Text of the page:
Letter from Lori M.

Jennifer, and Opal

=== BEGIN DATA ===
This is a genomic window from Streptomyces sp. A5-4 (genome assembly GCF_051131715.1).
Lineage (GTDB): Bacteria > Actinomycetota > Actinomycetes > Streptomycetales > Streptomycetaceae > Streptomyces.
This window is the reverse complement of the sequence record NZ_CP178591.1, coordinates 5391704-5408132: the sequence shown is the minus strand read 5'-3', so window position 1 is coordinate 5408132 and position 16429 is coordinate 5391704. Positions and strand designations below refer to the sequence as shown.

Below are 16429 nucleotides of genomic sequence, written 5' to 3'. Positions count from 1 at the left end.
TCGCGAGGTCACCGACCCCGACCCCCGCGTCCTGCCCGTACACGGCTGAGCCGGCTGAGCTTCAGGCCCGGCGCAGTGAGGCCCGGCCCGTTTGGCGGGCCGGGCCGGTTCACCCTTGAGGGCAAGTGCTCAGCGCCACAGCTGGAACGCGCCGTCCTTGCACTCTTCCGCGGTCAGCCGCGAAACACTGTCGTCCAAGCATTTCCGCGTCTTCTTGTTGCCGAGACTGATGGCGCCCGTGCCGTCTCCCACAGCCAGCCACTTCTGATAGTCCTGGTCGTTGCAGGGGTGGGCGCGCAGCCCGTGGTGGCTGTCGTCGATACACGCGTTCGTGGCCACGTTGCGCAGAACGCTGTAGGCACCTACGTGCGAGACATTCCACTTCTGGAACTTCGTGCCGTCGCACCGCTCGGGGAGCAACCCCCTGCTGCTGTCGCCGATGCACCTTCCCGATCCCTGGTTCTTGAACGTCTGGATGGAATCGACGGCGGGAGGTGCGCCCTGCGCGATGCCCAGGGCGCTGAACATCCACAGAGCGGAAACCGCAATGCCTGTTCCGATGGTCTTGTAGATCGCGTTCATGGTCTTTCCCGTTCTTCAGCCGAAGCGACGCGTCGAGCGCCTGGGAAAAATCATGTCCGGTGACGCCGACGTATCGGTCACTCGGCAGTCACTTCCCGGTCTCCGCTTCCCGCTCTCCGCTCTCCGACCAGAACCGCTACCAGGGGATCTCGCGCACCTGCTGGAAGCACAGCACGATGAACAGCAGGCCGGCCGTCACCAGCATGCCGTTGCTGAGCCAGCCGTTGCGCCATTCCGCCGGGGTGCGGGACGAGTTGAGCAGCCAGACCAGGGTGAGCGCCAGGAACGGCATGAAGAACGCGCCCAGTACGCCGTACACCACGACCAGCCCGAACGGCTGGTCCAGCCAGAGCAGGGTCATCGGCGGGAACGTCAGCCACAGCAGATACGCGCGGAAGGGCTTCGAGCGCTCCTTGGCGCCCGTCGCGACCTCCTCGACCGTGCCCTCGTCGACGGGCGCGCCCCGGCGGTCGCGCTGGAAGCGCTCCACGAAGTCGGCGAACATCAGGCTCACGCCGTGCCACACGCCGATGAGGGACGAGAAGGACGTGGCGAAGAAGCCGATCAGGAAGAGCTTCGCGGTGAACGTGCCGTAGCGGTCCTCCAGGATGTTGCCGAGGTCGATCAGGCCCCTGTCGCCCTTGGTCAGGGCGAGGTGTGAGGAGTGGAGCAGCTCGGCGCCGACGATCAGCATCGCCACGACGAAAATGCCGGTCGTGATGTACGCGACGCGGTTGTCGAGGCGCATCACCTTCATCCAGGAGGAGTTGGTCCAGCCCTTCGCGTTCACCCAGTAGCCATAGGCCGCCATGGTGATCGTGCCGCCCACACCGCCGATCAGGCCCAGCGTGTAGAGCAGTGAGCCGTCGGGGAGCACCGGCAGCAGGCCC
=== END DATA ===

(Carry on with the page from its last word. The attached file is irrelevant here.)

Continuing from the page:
Though my sweet Chrys-haefen boy is six years old today, my link with the kennel actually goes back decades. I was about fourteen when my parents finally relented (meaning Mom finally relented) and allowed us to have a dog. A veterinarian recommended that Dad get in touch with Jennifer at Chrys-haefen Kennels. I remember Dad taking us girls out to the kennel in Alliston, heading down the basement stairs to the cozy litter bed to choose our pup. Dad brought home our first golden retriever several weeks later. He looked like a fluffy lamb in a blanket box. We named him Luke and we just adored him, well, everyone but Mom, who resented clean up duty. Sadly, he died at the age of three. Dad was distraught and, in time, called upon Jennifer again to see if there might be any pups available soon. Mom and I were in no hurry. I was still grieving and Mom….well…..she was still cleaning. Within weeks Dad came home with Ben (I think his pedigree was filed under the word Sunshine for some reason). Ben was as mischievous as Luke had been docile, and it took me a while to bond with him. Mom stood with the pail and repeated the oft- heard phrase, “That dog’s days are numbered.” Ben was with me from high school until the day I married, and one day after several months of married life away from home, I collapsed in tears, not from homesickness, but because I missed my dog so much. Ben adored my husband and often rode shotgun in the front seat of our car, window down, head hanging out, tunes blasting, …cruising chicks, my husband would joke. Ben was not too happy to give up his seat to me. We were in charge of taking him to the family cottage because he was so happy to ride in the hatchback and chomp on a new bone. On the day we brought our first born to Mom’s, a friend brought the infant in the house and upstairs for me. We marvelled at the way Ben cornered me whenever this baby cried, as if to tell me I was needed urgently. How did he know this “creature” was mine? Ben’s tail was a disaster; a tornado in a room. It cleared coffee tables, whipped reading glasses off faces, and in time, knocked over our just sitting six month old. These were hilarious moments. When his tail wasn’t moving, Mom complained he was always in her kitchen, under foot. Of course, he had to greet everyone with a gift, too. He even gingerly crumpled Mom’s reading glasses numerous times while in gift mode, and Mom eventually resigned and wore them crooked, anyway. It was several months after we’d had our second child that I got the call that Ben was dying in the veterinary hospital. He’d lived to eleven years of age, and this time it was Mom who grieved the most. The kitchen had so much damned room those months. I had loved our dogs too much to enter into dog ownership lightly. I knew that I couldn’t have a dog until my boys were tall enough to withstand the whirlwind on the stairs, and until I knew someone could be at home with him during the days. We pondered for about twenty years before we looked into golden retrievers and were surprised to find Chrys-haefen, once again. Oliver has been with us for six years and I can’t begin to tell you how many strangers have praised this dog. They always comment on his beauty and are always surprised that he’s not a pup. Leaving him intact as Jennifer had requested, has kept him in excellent physical condition. Oliver is my boy, but only marginally more so than our son, Peter’s. When Oliver turned a year, we bought him two kittens to keep him occupied, and they have succeeded in doing so. Though declawed early, one cat loves to swat him while he sleeps and eat his dog food while he watches from the other side of the patio door. The other cat wants to be his baby, often seeking affection under his chin, or trying to sneak into his crate with him, or finding comfort in his dog bed when he’s away. The sound of an elephant herd on the stairs at night no longer causes us to stir. We now know that everything will be in place in the morning and that once again, Oliver had just wanted to be part of the cats’ chase game. Oliver is six today and I am forty-nine. I just thought I’d tell you guys the role your dogs have played in my lifetime.